I have a memory of me sitting in front of the television in my pyjamas looking at footage on the evening news of the largest street party I had ever seen. There were fireworks; I remember a lot of red lights dancing down across a dark sky, and a massive number of elated people in front of this odd gate-like structure. I was too young to understand the significance of this event on the 9th of November 1989, but I do remember a weird mixture of excitement and anxiety radiating off my parents. I guess the anxiety stemmed from not knowing what was behind that wall coming down and how it might affect life in the Netherlands. But in general, a feeling of hope floated up.
I currently live on what was the other side of the wall only 27 years ago. Things have changed with such an incredible speed that some people could hardly keep up. I am fascinated with how this neighbourhood I now live in has changed during my lifetime. I have several photo books with collected work of life in Prenzlauer Berg roughly spanning 1969-1995. It always feels like the time frames have shifted; people home-delivering coal in 1970 when my family already had central heating. A horse and carriage on streets lined with Trabants in the year of my birth, which was the year my father traded in his Simca 1000 sports car for a more sensible model. I spent some time this morning looking at photographs of Bernd Heyden, and it is unsettling to see how much changed so fast while the small details remain the same. I recognise the buildings, the patterns of stone of the pavement, the street signs, but much else has changed during overzealous renovation of these old quarters. The speed things changed with was surely not perceived as positive by all, but the need for change and hope just pushed through. That feeling of hope floating up did not only result in a re-united Germany but also re-confirmed the ideals of a young united Europe. It makes more sense to solve our issues politically than to pull up walls or ride for war. And I always felt hopeful of this history being written in my lifetime.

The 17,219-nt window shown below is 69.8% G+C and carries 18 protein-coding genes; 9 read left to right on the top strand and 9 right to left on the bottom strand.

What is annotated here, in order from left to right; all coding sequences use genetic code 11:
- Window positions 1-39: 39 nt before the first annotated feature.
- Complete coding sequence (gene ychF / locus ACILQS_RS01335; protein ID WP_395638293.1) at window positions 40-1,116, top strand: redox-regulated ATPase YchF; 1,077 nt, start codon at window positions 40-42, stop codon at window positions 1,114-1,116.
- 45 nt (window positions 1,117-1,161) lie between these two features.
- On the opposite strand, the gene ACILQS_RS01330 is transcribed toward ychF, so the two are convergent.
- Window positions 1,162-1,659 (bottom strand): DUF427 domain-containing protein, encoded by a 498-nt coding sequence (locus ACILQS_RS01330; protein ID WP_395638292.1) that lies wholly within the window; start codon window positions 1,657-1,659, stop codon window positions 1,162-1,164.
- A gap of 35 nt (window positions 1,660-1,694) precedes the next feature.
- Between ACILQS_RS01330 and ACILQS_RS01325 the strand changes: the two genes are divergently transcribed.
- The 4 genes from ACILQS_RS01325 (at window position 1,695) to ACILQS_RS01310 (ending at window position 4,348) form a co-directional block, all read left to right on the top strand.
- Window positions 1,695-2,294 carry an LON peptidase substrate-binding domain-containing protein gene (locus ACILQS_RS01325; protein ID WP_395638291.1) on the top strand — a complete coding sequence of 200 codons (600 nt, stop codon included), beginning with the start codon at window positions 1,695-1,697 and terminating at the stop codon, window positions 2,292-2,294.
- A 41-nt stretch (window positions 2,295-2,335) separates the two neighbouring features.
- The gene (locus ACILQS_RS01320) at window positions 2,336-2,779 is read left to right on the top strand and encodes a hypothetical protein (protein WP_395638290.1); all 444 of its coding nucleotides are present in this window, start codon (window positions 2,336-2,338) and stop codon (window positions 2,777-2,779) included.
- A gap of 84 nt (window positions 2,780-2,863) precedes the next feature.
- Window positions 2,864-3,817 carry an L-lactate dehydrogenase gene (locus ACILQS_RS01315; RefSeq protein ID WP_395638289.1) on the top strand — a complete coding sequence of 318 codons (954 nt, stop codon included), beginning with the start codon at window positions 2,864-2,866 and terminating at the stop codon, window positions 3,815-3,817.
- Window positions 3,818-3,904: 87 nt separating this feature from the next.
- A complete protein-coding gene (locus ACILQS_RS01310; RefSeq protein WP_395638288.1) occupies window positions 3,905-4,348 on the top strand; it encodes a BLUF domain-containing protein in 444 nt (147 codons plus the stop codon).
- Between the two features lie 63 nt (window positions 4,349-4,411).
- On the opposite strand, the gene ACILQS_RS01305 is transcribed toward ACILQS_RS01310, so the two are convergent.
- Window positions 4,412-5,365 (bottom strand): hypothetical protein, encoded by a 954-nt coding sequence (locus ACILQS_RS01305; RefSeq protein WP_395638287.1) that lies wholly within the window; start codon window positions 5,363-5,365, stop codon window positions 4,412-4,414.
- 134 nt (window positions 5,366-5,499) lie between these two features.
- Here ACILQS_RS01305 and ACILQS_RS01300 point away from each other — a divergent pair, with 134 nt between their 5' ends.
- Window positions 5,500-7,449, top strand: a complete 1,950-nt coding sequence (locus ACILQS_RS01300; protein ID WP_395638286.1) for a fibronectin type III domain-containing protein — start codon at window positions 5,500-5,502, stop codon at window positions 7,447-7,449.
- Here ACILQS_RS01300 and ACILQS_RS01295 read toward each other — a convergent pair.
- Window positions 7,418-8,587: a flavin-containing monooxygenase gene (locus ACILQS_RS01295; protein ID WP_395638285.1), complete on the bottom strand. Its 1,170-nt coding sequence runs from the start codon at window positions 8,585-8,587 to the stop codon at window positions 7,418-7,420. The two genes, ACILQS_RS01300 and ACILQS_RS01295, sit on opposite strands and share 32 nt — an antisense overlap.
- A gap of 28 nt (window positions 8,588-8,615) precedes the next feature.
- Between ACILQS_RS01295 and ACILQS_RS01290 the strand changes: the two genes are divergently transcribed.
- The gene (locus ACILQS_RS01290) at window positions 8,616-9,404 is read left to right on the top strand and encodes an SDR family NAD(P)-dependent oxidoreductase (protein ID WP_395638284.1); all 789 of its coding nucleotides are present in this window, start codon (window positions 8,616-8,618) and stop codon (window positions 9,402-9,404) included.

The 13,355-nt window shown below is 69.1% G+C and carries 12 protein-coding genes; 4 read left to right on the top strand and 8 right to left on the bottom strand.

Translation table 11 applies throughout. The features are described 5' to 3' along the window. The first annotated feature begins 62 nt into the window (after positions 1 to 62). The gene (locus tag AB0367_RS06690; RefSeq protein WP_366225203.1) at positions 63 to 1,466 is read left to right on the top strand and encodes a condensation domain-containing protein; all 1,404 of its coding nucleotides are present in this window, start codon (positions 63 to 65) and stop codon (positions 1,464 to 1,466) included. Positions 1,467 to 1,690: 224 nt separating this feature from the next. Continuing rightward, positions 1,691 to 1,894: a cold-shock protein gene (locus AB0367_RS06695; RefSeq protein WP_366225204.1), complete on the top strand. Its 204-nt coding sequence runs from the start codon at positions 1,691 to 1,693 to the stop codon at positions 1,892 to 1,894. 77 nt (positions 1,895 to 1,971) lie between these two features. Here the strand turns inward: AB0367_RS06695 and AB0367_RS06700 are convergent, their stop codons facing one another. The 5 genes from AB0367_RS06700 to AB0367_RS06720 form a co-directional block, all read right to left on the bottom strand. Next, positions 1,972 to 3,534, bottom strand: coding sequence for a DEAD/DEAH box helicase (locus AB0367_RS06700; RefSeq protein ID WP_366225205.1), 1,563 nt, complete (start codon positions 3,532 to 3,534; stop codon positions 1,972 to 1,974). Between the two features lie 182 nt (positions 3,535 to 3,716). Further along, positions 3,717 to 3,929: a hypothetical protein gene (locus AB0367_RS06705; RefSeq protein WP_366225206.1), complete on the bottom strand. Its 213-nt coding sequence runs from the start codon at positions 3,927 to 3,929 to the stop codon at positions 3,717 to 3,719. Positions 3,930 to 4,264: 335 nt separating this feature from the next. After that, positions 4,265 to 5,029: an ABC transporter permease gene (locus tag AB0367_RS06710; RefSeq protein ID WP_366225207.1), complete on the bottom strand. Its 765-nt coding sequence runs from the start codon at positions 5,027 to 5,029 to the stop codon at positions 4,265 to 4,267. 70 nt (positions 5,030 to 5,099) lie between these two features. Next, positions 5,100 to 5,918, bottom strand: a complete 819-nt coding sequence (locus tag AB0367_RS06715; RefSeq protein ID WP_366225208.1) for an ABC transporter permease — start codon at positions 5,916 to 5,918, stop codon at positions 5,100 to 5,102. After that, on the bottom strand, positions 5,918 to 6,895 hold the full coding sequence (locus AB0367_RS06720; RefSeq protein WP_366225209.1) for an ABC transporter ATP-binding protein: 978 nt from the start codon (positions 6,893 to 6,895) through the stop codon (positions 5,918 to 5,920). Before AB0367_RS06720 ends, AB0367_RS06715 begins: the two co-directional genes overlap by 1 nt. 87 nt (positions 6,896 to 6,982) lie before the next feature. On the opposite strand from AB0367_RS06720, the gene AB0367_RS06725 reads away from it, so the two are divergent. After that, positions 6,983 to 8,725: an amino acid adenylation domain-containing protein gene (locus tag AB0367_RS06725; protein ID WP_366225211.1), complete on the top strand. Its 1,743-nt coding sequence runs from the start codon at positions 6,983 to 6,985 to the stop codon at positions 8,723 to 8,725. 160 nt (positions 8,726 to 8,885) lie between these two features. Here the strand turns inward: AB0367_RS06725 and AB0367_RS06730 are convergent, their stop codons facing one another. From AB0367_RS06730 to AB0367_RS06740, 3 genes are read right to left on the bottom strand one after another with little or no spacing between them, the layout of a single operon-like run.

Today in 2016, on the same day the wall came down in Berlin in 1989, a misogynist man who brags publicly about sexually assaulting women and is talking about building walls, is voted president of the United States. I cannot believe that someone in their right mind would put their trust in a person like that. But that also tells you something about me. About how I am apparently out of touch with just how anti-establishment and dissatisfied white people can be. Just like I also never thought a Brexit would really happen. Surely, the majority of British people would see value in a united Europe in which the needs and safety of its members are secured? Wasn’t that the biggest lesson we learned from two world wars? Certainly people wouldn’t be that stupid?
The only thing my shell-shocked brain can think of is that a ‘democracy’ that only allows you a choice between two extreme parties combined with non-independent media can create a toxic and insidious political climate. Exactly what Great Britain and the United States of America have in common. We have seen aggressive rhetoric pick up public fear and dissatisfaction in earlier times, paving the way for warmongering, but we haven’t learned.
Well, history is still being written in my lifetime, but I sure wish I could have held on to that feeling of hope a bit longer.